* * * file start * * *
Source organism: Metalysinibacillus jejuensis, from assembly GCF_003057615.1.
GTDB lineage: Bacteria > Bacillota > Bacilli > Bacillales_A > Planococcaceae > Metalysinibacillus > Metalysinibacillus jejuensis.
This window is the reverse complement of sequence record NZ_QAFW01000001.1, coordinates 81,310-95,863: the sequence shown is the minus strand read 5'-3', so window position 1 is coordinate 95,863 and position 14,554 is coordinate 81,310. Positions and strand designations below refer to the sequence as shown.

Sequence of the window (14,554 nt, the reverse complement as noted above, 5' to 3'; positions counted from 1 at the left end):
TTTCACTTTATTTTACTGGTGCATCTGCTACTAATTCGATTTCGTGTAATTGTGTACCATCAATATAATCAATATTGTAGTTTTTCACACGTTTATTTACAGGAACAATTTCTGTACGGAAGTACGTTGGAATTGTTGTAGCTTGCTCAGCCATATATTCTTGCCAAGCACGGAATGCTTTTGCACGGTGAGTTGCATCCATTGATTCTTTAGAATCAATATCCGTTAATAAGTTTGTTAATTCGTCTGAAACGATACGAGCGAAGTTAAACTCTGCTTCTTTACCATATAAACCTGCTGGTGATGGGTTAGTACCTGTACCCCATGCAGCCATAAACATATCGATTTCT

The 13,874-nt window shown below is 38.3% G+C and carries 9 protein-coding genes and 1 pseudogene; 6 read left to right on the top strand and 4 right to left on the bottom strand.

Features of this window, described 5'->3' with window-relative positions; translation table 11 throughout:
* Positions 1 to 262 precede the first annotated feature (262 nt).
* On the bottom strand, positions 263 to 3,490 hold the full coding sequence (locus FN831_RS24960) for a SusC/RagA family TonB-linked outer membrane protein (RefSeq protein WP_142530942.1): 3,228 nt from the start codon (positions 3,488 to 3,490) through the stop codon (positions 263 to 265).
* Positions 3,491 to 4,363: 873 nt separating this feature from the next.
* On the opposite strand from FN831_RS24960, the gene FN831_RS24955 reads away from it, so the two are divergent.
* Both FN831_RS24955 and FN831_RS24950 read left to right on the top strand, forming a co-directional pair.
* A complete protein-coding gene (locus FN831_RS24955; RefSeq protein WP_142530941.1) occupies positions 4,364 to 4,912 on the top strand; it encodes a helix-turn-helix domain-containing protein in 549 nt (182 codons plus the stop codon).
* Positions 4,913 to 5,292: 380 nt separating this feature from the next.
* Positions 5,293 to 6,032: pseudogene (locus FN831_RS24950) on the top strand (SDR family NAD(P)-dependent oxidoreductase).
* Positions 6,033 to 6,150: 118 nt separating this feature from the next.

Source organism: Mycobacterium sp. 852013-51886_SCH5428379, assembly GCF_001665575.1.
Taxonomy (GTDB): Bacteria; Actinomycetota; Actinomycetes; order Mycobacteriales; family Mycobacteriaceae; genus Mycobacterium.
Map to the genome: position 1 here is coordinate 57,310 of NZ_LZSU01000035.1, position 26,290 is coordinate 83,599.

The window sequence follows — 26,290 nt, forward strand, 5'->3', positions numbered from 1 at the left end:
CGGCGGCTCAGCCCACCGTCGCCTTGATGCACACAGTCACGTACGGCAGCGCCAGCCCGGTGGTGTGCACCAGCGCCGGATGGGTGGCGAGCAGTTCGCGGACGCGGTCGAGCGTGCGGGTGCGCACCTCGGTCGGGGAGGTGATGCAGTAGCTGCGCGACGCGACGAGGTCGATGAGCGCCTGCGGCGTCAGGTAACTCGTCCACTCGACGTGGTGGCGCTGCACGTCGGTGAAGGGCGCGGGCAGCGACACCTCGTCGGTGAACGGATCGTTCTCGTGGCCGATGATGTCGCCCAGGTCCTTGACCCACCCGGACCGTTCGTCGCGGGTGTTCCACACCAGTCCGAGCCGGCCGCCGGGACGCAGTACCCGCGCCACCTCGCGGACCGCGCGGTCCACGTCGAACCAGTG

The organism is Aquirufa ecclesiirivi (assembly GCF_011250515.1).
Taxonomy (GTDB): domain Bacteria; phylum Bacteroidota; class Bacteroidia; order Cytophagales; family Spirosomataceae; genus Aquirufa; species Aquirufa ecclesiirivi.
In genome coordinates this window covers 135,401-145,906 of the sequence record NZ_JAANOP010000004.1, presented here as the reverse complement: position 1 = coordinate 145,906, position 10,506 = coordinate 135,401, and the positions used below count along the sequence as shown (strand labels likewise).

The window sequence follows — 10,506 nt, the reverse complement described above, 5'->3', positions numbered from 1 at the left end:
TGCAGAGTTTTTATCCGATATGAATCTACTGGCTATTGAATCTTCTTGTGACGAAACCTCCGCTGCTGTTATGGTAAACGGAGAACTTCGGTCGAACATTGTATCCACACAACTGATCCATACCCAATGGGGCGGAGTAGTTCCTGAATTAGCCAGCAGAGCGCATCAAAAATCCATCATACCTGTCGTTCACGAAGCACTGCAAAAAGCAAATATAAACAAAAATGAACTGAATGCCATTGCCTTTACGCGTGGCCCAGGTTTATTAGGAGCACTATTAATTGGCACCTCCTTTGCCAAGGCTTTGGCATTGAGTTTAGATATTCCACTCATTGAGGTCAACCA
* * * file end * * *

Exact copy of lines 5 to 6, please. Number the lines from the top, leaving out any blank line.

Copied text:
TTTCACTTTATTTTACTGGTGCATCTGCTACTAATTCGATTTCGTGTAATTGTGTACCATCAATATAATCAATATTGTAGTTTTTCACACGTTTATTTACAGGAACAATTTCTGTACGGAAGTACGTTGGAATTGTTGTAGCTTGCTCAGCCATATATTCTTGCCAAGCACGGAATGCTTTTGCACGGTGAGTTGCATCCATTGATTCTTTAGAATCAATATCCGTTAATAAGTTTGTTAATTCGTCTGAAACGATACGAGCGAAGTTAAACTCTGCTTCTTTACCATATAAACCTGCTGGTGATGGGTTAGTACCTGTACCCCATGCAGCCATAAACATATCGATTTCT

The 13,874-nt window shown below is 38.3% G+C and carries 9 protein-coding genes and 1 pseudogene; 6 read left to right on the top strand and 4 right to left on the bottom strand.